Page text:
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Now that the Super Bowl's over, a letter to NFL commissioner Roger Goodell

A veteran Monitor observer of the sports scene offers his two cents worth on the NFL's ultimate contest in a missive to the commissioner.

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2. This second suggestion somewhat echoes the first in its desire to eliminate play that doesn’t best represent the league. The focus in this case is on the Pro Bowl, which you have acknowledged last week raises quality concerns. Even NFL-starved fans in Honolulu, where the game is played, booed some of the lackluster effort exhibited in this year’s 59-41 AFC win. Aaron Rodgers, the league’s MVP, went so far as to say some of his NFC teammates “embarrassed themselves.”

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Clearly, there are many factors that gravitate against the Pro Bowl being a good showcase for serious football. First among them is the contact nature of the sport: No player wants to sustain an injury in what amounts to a postseason exhibition game. Add to this that there is very little practice time, players are in Hawaii vacation mode, and that many of them haven’t played in nearly a month and are a little rusty and out of shape, and it’s easy to see why this all-star contest either needs to be overhauled or eliminated.

Frankly, it’s hard envision how to satisfactorily improve the game. So maybe the best thing is to go in a different direction. Among the possibilities, incorporate recognition for the Pro Bowl players in the NFL’s prime-time awards TV show, “NFL Honors,” which debuted successfully this season as part of the Super Bowl week festivities. The star-studded, Academy Awards-style affair could include an on-stage introduction of the Pro Bowlers, some of whom, of course, might also collect Rookie of the Year, Comeback Player of the Year, and MVP awards.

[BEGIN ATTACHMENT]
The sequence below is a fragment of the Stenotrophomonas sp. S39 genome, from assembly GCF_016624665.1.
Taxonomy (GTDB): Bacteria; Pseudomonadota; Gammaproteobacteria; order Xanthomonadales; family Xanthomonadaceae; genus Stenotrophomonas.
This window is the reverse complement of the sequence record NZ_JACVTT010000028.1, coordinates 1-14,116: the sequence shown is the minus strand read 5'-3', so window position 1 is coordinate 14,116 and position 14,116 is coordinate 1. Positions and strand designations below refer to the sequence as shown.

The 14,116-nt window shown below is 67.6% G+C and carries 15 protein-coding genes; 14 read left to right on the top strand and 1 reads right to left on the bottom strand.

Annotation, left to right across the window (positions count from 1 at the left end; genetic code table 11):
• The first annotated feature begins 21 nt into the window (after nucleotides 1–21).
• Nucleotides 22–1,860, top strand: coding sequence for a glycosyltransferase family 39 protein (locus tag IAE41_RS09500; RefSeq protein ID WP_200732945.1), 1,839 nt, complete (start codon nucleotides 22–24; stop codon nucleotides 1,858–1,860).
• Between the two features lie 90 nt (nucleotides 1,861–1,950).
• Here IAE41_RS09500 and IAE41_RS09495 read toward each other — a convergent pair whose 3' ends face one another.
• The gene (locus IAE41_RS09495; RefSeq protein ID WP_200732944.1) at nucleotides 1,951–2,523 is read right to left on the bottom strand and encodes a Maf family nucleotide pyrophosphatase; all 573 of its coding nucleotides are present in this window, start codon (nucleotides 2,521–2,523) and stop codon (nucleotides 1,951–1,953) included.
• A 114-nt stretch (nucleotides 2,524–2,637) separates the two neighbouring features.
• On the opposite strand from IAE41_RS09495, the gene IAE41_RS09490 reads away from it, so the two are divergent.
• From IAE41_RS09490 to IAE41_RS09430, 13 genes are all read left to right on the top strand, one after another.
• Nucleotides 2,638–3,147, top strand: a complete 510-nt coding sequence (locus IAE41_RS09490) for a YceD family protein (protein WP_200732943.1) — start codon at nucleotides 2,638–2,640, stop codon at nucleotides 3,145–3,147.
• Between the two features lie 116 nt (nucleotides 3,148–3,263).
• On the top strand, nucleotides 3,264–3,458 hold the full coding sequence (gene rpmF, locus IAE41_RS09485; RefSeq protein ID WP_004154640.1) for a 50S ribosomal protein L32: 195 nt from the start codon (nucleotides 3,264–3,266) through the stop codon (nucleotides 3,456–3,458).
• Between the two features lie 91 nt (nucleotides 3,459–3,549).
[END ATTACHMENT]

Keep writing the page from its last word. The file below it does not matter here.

The players, of course, won’t want to miss out on vacations in Hawaii, so make those a separate reward for Pro Bowl selection, just don’t ask them to play in the meaningless game. Instead, go to something closer to the skills-type competitions that have become such popular attractions at the baseball, NBA, and NHL All-Star weekends.

The format for this has long existed in the successful youth “Punt, Pass & Kick” competition, which celebrated its 50th anniversary this season and which the NFL sponsors. At the Super Bowl site, bring together the league’s top season-long punters, passers, and placekickers (those not in the Super Bowl itself) for a Thursday night TV event.

The appetite for seeing NFL players during Super Bowl week would seem to support this kind of thing, based on what happened in Indianapolis last week. When the league opened the annual Media Day to the public for the first time, fans quickly snapped up the $25 tickets to the event, even though it meant they were only spectating on player interviews conducted at the Lucas Oil Stadium. If fans are that eager then surely they would flock to a Punt, Pass & Kick competition as much as they do to Major League Baseball’s Home Run Derby or the NBA’s Slam Dunk Contest.

An NFL skills competition would also serve as the perfect platform for letting the PP&K age-group winners – boys and girls from 6 to 15 – show off what they can do.  Introducing them at halftime of an NFL playoff game is nice, but seeing them in action would even be better.


Ross Atkin

Boston, Mass.


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